No room for gloom

Updated 26 May 2019


The writer is a former Pakistan ambassador to the UN.
The writer is a former Pakistan ambassador to the UN.

IN recent weeks, Pakistan has been stalked by bad economic news: a tough IMF package, revenue shortfalls, sharp rupee depreciation, stagnant exports, reduced foreign investment, and, to top it all, no oil or gas at Kekra.

Not surprisingly, the opposition parties are portraying these discouraging developments as the consequence of the PTI government’s missteps and mismanagement. But the fault is not entirely within us. Almost all emerging markets are facing a slowdown due to dollar appreciation and higher interest rates, the uncertainty and protectionism generated by the US-China trade war, and the growing geopolitical threats to global economic stability. Emerging markets, including Pakistan, are expected to grow next year at an average rate of four per cent.

The government’s earlier effort to find alternative or supplementary sources of financing to the IMF was understandable. At the time, the IMF was asking for a free float of the rupee. And, the US had raised objections to China’s CPEC financing.

While the economic prognosis is not rosy, it does not spell doom or disaster.

The package which is now likely to be concluded with the IMF will, no doubt, contain some tough conditions. However, two major concerns have already been largely addressed. First, the rupee has depreciated close to what is considered its present ‘market’ value. Second, the US objections to CPEC financing have been mitigated by Pakistan’s facilitation of the US-Taliban talks.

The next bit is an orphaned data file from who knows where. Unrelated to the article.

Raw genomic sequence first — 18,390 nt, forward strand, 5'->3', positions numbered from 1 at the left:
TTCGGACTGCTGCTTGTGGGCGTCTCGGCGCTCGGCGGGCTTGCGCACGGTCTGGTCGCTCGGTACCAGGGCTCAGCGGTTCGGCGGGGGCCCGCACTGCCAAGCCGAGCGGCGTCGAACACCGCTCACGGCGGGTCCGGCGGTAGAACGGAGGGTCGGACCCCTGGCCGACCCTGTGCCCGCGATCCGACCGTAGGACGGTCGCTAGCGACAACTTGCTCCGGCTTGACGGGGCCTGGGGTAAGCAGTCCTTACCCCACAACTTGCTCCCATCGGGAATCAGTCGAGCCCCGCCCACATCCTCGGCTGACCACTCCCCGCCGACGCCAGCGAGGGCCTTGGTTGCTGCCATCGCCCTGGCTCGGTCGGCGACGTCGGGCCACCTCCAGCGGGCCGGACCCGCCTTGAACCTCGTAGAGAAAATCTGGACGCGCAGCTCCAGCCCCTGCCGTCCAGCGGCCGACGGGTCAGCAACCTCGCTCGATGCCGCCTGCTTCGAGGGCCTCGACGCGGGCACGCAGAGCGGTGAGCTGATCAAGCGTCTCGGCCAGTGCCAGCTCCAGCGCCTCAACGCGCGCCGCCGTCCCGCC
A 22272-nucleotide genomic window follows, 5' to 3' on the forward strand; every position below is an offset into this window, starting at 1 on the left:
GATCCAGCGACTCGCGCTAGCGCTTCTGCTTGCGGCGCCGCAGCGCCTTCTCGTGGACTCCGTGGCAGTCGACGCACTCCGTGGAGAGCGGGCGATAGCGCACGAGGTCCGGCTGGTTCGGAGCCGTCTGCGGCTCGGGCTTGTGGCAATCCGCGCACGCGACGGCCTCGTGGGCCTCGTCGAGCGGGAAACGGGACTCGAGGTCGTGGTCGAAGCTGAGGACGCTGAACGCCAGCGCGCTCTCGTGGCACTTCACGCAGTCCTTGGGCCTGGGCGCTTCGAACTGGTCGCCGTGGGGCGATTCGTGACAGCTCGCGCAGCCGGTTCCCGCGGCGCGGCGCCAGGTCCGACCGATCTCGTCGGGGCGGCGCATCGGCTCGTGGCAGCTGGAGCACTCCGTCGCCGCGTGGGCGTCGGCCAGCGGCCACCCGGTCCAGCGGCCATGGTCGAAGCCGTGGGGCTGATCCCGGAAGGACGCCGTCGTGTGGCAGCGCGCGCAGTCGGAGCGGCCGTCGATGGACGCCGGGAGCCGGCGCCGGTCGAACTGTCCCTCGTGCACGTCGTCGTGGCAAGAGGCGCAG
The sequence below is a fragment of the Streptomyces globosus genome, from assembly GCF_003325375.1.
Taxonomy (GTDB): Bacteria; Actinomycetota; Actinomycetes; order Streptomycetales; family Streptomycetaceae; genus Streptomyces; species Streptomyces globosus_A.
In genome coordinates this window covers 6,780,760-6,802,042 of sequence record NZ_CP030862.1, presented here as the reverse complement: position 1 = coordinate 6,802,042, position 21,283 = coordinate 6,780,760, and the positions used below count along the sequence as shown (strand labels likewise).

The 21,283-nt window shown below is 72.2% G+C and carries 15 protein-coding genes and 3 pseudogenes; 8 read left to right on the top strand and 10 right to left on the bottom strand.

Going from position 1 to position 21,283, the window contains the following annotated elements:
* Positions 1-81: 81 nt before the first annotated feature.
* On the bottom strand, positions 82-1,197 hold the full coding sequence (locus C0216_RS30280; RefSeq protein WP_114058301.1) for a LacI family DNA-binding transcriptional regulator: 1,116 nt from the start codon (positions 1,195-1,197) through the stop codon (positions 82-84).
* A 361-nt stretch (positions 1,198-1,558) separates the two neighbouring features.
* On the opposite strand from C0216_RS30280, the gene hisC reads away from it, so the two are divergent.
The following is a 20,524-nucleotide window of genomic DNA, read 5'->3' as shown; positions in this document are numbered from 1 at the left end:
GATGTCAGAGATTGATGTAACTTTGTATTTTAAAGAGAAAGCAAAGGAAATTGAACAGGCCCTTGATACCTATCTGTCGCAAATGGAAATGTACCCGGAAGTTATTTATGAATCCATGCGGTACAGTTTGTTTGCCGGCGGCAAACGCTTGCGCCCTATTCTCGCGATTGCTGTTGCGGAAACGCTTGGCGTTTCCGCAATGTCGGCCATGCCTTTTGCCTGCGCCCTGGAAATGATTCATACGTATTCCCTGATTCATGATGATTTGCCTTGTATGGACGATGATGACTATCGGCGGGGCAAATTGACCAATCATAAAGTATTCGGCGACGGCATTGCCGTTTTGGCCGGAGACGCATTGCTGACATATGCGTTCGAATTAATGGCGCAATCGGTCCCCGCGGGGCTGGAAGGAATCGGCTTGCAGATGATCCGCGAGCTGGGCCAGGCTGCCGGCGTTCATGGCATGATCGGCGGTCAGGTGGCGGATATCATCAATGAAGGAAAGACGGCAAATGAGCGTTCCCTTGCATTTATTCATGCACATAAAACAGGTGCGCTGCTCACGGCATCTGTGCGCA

The $6 billion IMF package, though modest, will enable Pakistan to raise concessional financing from the development banks and borrow on the bond markets at reasonable rates. The smaller IMF package may also ease Pakistan’s expected effort to wean itself away from IMF supervision as soon as possible.

The IMF’s targets for reduction of the fiscal and current account deficits will impose constraints on economic growth and socioeconomic programmes risking public ire and further fire from the opposition and a critical media.

Yet, while the economic prognosis is not rosy, it does not spell doom or disaster.

Several of the structural measures prescribed in the IMF programme, such as bringing the fiscal and current accounts into balance, are actually essential for the long-term health of the Pakistani economy and should be implemented regardless of the IMF.

The manner in which the fiscal and trade accounts are balanced is largely up to the government. In reducing the fiscal deficit, it can place primary focus on raising revenues rather than eliminating vital socioeconomic programmes. Pakistan’s tax-to-GDP ratio can be raised from the present 10pc to the norm of 18pc, provided the government is prepared to take politically difficult decisions, such as bringing agriculture and the retail sector fully under the tax net and plugging revenue leakages.

The hundreds of mostly loss-making state-owned enterprises bleed the exchequer of around 2pc of GDP each year. If these SOEs are urgently restructured and/or privatised, this alone would enable Pakistan to meet the IMF’s fiscal reduction target. Perhaps the simplest way to restructure and, where advisable, divest these enterprises is to hire one or more specialist firms to undertake the exercise. Several countries have done so successfully.